Hackers working on behalf of Chinese intelligence breached the network of Norwegian software firm Visma to steal secrets from its clients, cyber security researchers said, in what a company executive described as a potentially catastrophic attack.
The attack was part of what Western countries said in December is a global hacking campaign by China’s Ministry of State Security to steal intellectual property and corporate secrets, according to investigators at cyber security firm Recorded Future.
China’s Ministry of State Security has no publicly available contacts. The foreign ministry did not respond to a request for comment, but Beijing has repeatedly denied any involvement in cyber-enabled spying.
Visma took the decision to talk publicly about the breach to raise industry awareness about the hacking campaign, which is known as Cloudhopper and targets technology service and software providers in order reach their clients.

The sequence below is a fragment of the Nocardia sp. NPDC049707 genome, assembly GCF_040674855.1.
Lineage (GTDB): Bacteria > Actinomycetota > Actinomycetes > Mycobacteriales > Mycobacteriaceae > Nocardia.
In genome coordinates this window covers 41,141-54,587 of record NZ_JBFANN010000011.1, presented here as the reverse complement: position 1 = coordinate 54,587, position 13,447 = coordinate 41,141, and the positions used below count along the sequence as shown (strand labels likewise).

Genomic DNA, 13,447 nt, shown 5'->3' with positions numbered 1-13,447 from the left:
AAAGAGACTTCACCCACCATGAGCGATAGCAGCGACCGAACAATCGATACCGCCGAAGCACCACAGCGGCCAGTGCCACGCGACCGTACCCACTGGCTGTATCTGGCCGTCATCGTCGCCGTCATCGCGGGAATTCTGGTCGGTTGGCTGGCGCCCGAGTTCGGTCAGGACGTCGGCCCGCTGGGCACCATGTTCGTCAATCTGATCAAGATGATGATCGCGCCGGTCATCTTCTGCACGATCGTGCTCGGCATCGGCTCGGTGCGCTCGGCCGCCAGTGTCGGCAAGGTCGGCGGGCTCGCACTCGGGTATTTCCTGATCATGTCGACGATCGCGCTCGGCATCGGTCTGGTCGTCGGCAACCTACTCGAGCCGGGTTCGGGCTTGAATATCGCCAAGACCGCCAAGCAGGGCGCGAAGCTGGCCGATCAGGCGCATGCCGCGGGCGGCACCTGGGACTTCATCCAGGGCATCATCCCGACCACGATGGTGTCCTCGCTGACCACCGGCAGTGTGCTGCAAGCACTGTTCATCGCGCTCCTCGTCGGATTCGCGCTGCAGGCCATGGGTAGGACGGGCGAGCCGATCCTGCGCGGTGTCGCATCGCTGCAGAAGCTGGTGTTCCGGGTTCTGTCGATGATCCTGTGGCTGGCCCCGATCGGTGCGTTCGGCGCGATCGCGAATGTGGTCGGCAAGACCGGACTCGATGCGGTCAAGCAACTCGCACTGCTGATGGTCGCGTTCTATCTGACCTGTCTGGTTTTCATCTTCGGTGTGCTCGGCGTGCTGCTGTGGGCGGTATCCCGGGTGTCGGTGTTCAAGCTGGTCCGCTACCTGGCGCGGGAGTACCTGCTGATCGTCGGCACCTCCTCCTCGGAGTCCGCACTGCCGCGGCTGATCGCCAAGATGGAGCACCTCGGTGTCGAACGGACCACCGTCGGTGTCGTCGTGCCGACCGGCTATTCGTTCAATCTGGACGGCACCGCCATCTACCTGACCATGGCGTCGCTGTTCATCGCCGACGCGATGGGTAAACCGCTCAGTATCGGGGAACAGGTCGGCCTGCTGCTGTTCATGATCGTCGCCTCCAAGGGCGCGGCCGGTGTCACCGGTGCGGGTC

Cyber security firms and Western governments have warned about Cloudhopper several times since 2017 but have not disclosed the identities of the companies affected.
Reuters reported in December that Hewlett Packard Enterprise Co and IBM were two of the campaign’s victims, and Western officials caution in private that there are many more.
At the time IBM said it had no evidence sensitive corporate data had been compromised, and Hewlett Packard Enterprise said it could not comment on the Cloudhopper campaign.
Visma, which reported global revenues of $1.3 billion last year, provides business software products to more than 900,000 companies across Scandinavia and parts of Europe.
The company’s operations and security manager, Espen Johansen, said the attack was detected shortly after the hackers accessed Visma’s systems and he was confident no client networks were accessed.